The latest innovation in the fight against plastic water bottles comes in the form of an edible and flexible water “blob” container called the Ooho!, made by startup Skipping Rocks Lab. To use it, consumers can bite the blob and suck out the contents or eat the entire thing, casing and all.
Asking people to carry around their own water bottles and containers has had limited success; unfortunately, it is often just more convenient to buy and drink from a disposable container. The Ooho! claims to offer that convenience without introducing more plastic into the waste stream.
The gel itself is made from a mixture of brown algae and calcium chloride, but you don't actually have to eat it. "You can just throw it away," González told Wired, "it's entirely biodegradable."
Skipping Rocks has released the design for the Ooho! under a creative commons license, inviting input from enterprising experts. There are several design flaws that Skipping Rocks is hoping these experts can help solve. Inspired by egg-yolks, the blobs are double-walled and can hold up to one liter of water, but remain quite fragile and need be able to withstand transport in difficult conditions. Additionally, the lab would like to find a way to make them resealable.
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According to González, the strength of the membrane is "similar to the skin of a fruit" and it can be made thicker or thinner to suit. "I've made some so thick that you can even bounce them," he said.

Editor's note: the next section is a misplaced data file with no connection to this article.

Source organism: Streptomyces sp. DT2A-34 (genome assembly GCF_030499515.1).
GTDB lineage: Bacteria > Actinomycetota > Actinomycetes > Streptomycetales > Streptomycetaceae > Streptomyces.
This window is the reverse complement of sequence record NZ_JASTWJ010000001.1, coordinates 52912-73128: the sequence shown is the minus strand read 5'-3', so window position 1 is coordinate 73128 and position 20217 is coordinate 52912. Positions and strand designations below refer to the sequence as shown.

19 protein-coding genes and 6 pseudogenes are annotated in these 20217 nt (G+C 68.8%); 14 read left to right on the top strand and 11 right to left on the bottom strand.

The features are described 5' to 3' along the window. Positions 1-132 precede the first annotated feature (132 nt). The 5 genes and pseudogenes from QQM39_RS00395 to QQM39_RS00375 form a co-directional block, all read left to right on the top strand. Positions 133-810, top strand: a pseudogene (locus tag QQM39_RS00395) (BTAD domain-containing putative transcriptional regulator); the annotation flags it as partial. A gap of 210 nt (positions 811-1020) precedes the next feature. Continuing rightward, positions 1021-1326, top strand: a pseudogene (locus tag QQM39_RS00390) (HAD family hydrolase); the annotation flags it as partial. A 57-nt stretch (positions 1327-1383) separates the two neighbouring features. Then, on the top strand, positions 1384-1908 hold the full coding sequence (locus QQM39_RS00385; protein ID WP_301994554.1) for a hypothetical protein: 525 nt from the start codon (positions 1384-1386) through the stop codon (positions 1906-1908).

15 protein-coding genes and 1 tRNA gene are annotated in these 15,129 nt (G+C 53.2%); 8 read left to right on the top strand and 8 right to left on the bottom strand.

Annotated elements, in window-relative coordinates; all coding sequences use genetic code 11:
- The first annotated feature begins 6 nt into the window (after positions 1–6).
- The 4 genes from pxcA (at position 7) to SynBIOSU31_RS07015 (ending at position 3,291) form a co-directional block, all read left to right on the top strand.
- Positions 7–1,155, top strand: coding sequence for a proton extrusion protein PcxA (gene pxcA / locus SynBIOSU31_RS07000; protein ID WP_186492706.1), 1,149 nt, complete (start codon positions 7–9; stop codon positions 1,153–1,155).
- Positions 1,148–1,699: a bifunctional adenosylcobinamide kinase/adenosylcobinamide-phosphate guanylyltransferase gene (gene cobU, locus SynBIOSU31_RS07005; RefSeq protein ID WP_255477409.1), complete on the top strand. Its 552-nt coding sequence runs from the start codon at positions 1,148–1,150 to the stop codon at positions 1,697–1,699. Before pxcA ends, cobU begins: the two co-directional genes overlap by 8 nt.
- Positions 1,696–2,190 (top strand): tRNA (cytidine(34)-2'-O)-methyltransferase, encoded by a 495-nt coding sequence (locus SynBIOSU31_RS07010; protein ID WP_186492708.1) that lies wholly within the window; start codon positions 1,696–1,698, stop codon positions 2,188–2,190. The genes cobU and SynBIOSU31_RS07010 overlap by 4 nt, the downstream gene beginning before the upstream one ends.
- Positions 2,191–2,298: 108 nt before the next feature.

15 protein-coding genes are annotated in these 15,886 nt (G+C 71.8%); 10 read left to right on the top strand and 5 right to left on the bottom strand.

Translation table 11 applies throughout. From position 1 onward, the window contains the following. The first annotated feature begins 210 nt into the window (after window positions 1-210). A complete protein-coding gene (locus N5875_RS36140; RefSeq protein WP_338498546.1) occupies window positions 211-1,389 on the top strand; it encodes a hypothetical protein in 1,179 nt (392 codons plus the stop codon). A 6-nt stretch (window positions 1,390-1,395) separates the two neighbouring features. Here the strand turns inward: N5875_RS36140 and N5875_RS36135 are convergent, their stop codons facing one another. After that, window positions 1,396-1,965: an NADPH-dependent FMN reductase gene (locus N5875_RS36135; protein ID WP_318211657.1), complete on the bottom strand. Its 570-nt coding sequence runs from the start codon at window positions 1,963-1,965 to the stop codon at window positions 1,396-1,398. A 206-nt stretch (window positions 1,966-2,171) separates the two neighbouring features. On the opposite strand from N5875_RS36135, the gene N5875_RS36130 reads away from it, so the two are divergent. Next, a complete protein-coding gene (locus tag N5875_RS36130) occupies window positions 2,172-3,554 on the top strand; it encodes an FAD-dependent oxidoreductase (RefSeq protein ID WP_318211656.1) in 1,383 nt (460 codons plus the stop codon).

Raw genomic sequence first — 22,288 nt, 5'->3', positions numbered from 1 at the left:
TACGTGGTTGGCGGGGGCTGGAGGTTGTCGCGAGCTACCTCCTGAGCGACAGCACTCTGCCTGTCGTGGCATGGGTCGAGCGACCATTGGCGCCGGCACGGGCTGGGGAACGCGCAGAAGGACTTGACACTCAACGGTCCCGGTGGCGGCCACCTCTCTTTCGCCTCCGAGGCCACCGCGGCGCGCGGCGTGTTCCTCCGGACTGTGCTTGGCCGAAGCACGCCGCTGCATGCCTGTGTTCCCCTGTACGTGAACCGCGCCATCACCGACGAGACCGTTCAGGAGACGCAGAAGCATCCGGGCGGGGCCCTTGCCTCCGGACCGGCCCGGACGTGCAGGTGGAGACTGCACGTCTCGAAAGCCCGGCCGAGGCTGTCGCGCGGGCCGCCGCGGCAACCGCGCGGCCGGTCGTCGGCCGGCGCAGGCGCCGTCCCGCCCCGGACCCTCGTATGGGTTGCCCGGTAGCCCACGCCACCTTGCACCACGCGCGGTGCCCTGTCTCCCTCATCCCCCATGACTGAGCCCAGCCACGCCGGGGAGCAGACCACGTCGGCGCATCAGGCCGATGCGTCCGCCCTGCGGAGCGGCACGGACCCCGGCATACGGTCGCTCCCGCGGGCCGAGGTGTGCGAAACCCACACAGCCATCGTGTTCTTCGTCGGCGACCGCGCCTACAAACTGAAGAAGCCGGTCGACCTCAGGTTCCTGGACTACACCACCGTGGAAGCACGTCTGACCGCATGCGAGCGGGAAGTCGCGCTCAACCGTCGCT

And it’s not just for people with industrial equipment: The team calls the process “CIY” (“cook it yourself”), and it uses an existing technique known as “spherification” borrowed from the culinary industry, where it was first used to make tiny fake caviar in the 1950s. Alternating baths of calcium chloride and algae, as well as plastic molds, help the blobs conform to a round shape.
The company’s lab is part of the Climate KIC acceleration program founded by the European Institute of Innovation and Technology (EIT). The Ooho! won the 2014 Lexus Design Award and is nominated for 2015’s “Design to Improve Life” competition.
A number of recent innovations in biobased alternatives to plastic include that made from shrimp shells, tomato skins, and agricultural and paper waste. However, there has also been debate around the viability of additives used to make plastics biodegradable, as well as the long-term viability of bioplastics vs. durable plastics.